Written by James Randi   

Lo! Yet one more product has appeared on the US market to befuddle unwary buyers. We now have a small bottle with magical drops that are said – in glowing testimonials – to eliminate those small “skin tags” that so often appear in obscure parts of the aging human body, minor benign “flaps” or “bumps” that are technically tumors, but in most cases only annoy the owners. I remember my paternal grandmother as being host to a wide variety of these malfunctions, tiny examples of “intelligent design” that have so far escaped the notice of anti-evolutionists…

This “medicine” is called TagAway, which a gushing review from “SBWIRE” – look it up – says is “jam-packed with organic active ingredients that are derived from pure plant essences.” Wow! And “research analyst” Cindy Walters is quoted as saying:

Instead of risking your health and appearance with skin tag removal formulas that feature harsh, lab-created chemicals, why not enjoy smoother skin by accessing the power of holistic TagAway?

Umm, I tried looking up “research analyst” Cindy Walters, and found not one instance, in her “research” on products such as Diet Solution Problem, Fitbit, GameFly, No-No Hair Removal, Rushfit, Tapout XT, and Teeter Hang Ups – whatever these might be – where Cindy had anything but effusive and total acceptance of the claims that have been made. I suspect that TagAway is tucked under her huge umbrella, as well. Or, dare we suggest, Cindy Walters is known to approve of any product submitted to her for examination?  

But back to TagAway… The ads for these magic drops states that the liquid takes “21 to 56 days” to work, but the company’s “money back guarantee” is only for 30 days… The product site says that Tagaway “does not contain any chemicals,” but that would include all gasses, solids, and liquids – everything from which all matter is comprised, an impossible claim! But then the makers list the “active ingredients” of Tagaway, which are: thuja occidentalis (cedar leaf oil), metaleuca altenifolia leaf oil, and ricinus communis seed oil. The first ingredient listed is used in the manufacture of insecticides, room sprays, and hair preparations, and it has been used to treat: back pain, bad dreams, cancer, depression, enlarged prostate, fevers, gas, gonorrhea, growths, hemorrhoids, impaired thinking, insomnia, irritability, joint pain, mouth pain, muscle pain, rashes, runny nose, sadness, shaking chills, sores in the nose, tiredness, toothache, warts, and watery stool. However, it is also listed as “poisonous,” and the American Cancer Association [ACA] says that it “is not recommended for any medicinal use.” The second “active ingredient” – another leaf oil that is important in “aromatherapy,” which should raise our antennae quite a bit – is used to treat fungal infections such as Athlete’s Foot, and head lice, but is similarly designated as “toxic,” and the third – a seed oil – is simply the once-familiar laxative known as castor oil…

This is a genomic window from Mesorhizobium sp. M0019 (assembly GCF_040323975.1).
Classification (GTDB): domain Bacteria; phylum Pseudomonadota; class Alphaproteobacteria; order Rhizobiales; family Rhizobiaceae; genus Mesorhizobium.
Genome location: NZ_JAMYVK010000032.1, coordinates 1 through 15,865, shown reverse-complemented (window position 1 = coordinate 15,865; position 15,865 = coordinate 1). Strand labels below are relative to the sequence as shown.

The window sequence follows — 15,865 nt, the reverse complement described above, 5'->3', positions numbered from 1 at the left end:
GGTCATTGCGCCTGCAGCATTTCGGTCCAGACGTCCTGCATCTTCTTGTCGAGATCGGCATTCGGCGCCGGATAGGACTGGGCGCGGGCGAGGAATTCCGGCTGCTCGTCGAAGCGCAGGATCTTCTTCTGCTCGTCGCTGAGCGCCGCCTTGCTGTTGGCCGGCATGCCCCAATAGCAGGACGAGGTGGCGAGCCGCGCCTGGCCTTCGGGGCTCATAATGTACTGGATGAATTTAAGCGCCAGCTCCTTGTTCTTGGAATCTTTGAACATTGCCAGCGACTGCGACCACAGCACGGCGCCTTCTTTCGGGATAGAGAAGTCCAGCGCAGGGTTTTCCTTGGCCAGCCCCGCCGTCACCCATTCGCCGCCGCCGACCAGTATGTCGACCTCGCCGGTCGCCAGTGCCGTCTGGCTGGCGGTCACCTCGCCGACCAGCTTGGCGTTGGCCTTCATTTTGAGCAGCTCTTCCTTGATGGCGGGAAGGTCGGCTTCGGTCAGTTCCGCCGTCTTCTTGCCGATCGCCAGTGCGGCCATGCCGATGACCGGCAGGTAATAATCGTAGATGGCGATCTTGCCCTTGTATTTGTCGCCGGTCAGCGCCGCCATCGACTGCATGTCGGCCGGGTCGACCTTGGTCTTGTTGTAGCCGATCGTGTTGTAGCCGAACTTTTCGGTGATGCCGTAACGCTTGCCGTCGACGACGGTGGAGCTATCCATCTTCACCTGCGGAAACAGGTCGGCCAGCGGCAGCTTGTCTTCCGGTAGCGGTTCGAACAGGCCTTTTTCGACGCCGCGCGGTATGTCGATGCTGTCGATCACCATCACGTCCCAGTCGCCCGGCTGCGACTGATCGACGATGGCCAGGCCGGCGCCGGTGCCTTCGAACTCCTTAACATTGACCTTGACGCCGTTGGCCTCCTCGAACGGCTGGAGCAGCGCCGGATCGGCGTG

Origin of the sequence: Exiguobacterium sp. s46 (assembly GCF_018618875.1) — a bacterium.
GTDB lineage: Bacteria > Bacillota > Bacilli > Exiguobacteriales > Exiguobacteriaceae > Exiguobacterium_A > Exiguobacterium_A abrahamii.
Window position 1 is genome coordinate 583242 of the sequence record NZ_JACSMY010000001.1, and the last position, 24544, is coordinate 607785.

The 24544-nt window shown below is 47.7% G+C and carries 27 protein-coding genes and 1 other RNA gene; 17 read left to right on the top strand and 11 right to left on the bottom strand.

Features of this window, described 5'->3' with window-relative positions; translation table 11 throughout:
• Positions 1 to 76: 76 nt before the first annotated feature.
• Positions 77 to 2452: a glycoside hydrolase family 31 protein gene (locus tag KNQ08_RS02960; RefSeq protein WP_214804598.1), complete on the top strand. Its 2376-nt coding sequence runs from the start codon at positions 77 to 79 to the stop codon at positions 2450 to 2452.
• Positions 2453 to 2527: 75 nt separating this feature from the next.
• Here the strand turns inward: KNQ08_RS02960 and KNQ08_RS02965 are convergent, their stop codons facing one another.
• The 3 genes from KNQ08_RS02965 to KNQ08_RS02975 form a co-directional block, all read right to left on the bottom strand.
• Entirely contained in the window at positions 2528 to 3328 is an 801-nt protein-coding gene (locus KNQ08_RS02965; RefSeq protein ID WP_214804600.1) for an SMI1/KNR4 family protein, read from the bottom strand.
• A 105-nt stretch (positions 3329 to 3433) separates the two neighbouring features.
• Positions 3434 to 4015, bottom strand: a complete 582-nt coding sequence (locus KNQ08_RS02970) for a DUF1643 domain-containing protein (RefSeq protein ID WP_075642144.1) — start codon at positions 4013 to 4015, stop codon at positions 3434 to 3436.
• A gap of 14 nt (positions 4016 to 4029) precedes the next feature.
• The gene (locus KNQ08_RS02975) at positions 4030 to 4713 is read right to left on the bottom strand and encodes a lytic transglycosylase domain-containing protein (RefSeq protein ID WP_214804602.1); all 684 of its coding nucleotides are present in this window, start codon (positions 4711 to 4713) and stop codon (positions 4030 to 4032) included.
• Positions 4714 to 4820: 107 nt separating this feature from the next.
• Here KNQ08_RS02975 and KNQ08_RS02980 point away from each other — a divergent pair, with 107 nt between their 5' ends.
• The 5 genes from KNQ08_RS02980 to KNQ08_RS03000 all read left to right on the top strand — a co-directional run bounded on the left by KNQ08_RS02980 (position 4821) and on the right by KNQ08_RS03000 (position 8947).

Ah, but notice that these substances are present in “homeopathic” amounts, zero, which means that consuming an entire package every few minutes would not affect the consumer in any way, positively or negatively!  

Okay. Though I expect total silence and retreat from TagAway, just as we expect from every commercial product that claims magical qualities, here’s the JREF challenge:  

Prove that TagAway works as advertised, and the James Randi Educational Foundation (JREF) will award our long-standing million-dollar prize [MDP] to the manufacturer or to anyone who provides the proof. As with all matters related to the MDP, affidavits, endorsements, or testimonials are not accepted, only evidence provided by properly-designed, agreed-upon, protocol, will suffice. The challenge rules can be found here.  

No, TagAway will not respond. They can’t…